Organic milk brands were found to be more consistent in their nutritional value, while non-organic brands were quite variable, the study found
The European Union-funded study analysed 22 brands sold in supermarkets and found that organic milk had lower levels of harmful saturated fats and more beneficial fatty acids than conventional milk.
Like produce, milk quality can vary with the season and year. Dairy cows' daily diet, much of which comes from plant forage, determines the nutritional makeup of their milk, so when their food lags in quality, so too does their output. And a new study shows that conventionally produced milk is more prone to these unfavorable seasonal shifts than organic milk.
Earlier research had shown slight benefits in organic milk's nutritional profile when it was tested on the farm. "Whereas on the farms the benefits of organic milk were proven in the summer but not in the winter, in the supermarkets it is significantly better quality year round," Gillian Butler, of the Nafferton Ecological Farming Group at Newcastle University and study co-author, said in a prepared statement.
The Soil Association has hailed a report that it claims provides ‘overwhelming evidence’ of the need to expand organic and other ‘agroecological’ farming systems.
The report by the Worldwatch Institute looks at the global food crisis, with particular emphasis on ‘global innovations that can help solve a worldwide problem’.
Produced with support from the Bill Gates Foundation, it claims to highlight innovations ‘that will allow billions of people to feed themselves, while restoring rural economies, creating livelihoods, and sustaining the natural resource base on which agriculture depends’.
The U.S. Fish & Wildlife Service has agreed to stop planting genetically engineered (GE) crops on all its refuges within a dozen Northeastern states, according to a settlement agreement in a lawsuit brought by conservation and food safety groups. Because the federal government would not agree to end illegal GE agriculture in refuges nationally, new litigation is being prepared in other regions where as many as 75 other national wildlife refuges now growing GE crops are vulnerable to similar suits.
After much petitioning by the Center for Science in the Public Interest (CSPI), The Food and Drug Administration (FDA) has announced plans to form an advisory committee meeting which will review clinical studies conducted on common food dyes including Yellow 5 and Red 40 and the link connecting them to adverse behavior issues in children.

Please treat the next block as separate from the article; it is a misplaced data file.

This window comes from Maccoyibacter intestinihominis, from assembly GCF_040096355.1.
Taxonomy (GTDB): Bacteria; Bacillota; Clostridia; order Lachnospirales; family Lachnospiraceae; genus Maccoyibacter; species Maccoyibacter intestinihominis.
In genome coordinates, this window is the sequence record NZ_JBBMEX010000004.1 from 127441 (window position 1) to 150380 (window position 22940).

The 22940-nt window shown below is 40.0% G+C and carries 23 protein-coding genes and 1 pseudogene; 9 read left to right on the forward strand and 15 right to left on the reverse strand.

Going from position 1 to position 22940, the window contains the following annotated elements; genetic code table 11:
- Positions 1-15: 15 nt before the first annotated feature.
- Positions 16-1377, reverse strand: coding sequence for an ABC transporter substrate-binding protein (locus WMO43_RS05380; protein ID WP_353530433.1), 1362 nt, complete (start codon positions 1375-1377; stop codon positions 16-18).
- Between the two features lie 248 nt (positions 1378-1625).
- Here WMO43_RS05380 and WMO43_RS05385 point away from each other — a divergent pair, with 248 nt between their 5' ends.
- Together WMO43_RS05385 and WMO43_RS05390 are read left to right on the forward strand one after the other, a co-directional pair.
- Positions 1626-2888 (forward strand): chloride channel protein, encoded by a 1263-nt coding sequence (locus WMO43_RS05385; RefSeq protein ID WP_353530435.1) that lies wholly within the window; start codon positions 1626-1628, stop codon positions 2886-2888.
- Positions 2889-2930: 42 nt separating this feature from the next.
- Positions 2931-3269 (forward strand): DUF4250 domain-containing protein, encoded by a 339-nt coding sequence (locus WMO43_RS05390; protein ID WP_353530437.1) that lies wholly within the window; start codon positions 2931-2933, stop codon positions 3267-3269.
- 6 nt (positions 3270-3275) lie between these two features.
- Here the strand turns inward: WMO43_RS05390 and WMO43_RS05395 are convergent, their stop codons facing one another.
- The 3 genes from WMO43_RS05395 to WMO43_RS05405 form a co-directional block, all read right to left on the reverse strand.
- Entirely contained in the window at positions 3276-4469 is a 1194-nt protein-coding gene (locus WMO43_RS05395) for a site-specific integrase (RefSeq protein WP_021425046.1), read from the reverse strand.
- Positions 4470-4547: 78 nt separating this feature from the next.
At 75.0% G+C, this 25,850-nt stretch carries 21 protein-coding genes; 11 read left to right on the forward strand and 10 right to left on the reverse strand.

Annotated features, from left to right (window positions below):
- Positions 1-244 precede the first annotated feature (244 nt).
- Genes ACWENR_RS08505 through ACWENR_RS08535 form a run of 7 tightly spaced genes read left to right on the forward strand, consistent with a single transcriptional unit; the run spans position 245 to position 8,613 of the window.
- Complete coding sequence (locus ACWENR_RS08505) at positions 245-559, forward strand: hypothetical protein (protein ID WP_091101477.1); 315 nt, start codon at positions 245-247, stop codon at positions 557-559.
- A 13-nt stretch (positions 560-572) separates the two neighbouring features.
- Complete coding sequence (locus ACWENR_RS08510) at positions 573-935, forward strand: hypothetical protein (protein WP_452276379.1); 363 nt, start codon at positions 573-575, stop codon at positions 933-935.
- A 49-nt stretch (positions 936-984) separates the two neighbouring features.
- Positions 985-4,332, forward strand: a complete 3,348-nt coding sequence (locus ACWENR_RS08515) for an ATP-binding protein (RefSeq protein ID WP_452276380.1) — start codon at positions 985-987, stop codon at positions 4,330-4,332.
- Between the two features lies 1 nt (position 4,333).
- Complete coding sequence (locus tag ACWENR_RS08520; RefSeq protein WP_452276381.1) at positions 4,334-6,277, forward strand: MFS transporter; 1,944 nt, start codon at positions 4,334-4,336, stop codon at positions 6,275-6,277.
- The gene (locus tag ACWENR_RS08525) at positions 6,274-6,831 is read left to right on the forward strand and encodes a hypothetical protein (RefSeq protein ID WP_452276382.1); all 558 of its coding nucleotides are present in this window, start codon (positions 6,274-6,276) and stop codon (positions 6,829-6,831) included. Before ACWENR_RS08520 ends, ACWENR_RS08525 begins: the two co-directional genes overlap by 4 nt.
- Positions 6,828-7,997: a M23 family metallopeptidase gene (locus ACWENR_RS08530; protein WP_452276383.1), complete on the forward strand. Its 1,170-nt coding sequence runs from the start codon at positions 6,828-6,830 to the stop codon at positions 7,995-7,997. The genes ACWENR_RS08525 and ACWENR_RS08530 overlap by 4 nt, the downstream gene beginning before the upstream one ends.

Brought to public attention in the 1970s by a San Francisco allergist who noticed significant improvement in patients when they changed their diets, numerous studies have supported his theory, yet no regulations have been put in place to monitor the use of questionable dyes in cereals, snacks and candies targeted at children.
These cattle are eating more than grain -- antibiotics are routinely part of their feed.Photo: CistalAnimals in factory farms get daily doses of antibiotics, both to keep them alive in their stressful, unsanitary conditions and to make them grow faster. What's the annual volume of antibiotic use on factory farms? The question is a critical one, because the practice has given rise to a novel strain of antibiotic-resistant staph (MRSA), known as ST398, that's widely present in our vast hog and chicken factories.
Well, federal regulators have for years ignored the question and refused to release estimates of just how much antibiotics the livestock industry burns through. But that ended yesterday, when the FDA released its first-ever report on the topic. The answer: 29 million pounds in 2009. According to ace public-health reporter Maryn McKenna, that's a shitload. (I'm paraphrasing her.)
This week, California, which has among the most rigorous pesticide regulations in the nation, approved methyl iodide for use. This came despite the unanimous findings of its own scientific panel against approval of the chemical. California Watch quoted a member of this panel.
"It is my personal opinion that this decision will result in serious harm to California citizens, and most especially to children," wrote panel member Theodore Slotkin, a professor of pharmacology and cancer biology at Duke University.
An analysis of census data from the USDA by Food & Water Watch has found that such farms grew by 20 percent in the years between 2002 and 2007 (2007 had the most current census data available). That's faster than either of the two preceding five-year periods.
Today Federal District Judge Jeffrey S. White issued a preliminary injunction ordering the immediate destruction of hundreds of acres of genetically engineered (GE) sugar beet seedlings planted in September after finding the seedlings had been planted in violation of federal law. The ruling comes in a lawsuit filed by Earthjustice and Center for Food Safety on behalf of a coalition of farmers, consumers, and conservation groups. The lawsuit was filed on September 9, shortly after the U.S. Department of Agriculture (USDA) revealed it had allowed the seedlings to be planted.
They aren’t here for their beauty or as a cash crop — they are a key pest control strategy down on the organic farm.
Research here on wild sunflowers, he says, shows they are home to lady beetles and parasitic wasps, which are good bugs that kill bad bugs.
“The sunflowers help us provide a bed-and-breakfast for beneficial insects and keep them going year round,” he said. “And native sunflowers are a lot better at it than domestic. There’s a lot more insect biodiversity in wild sunflowers.”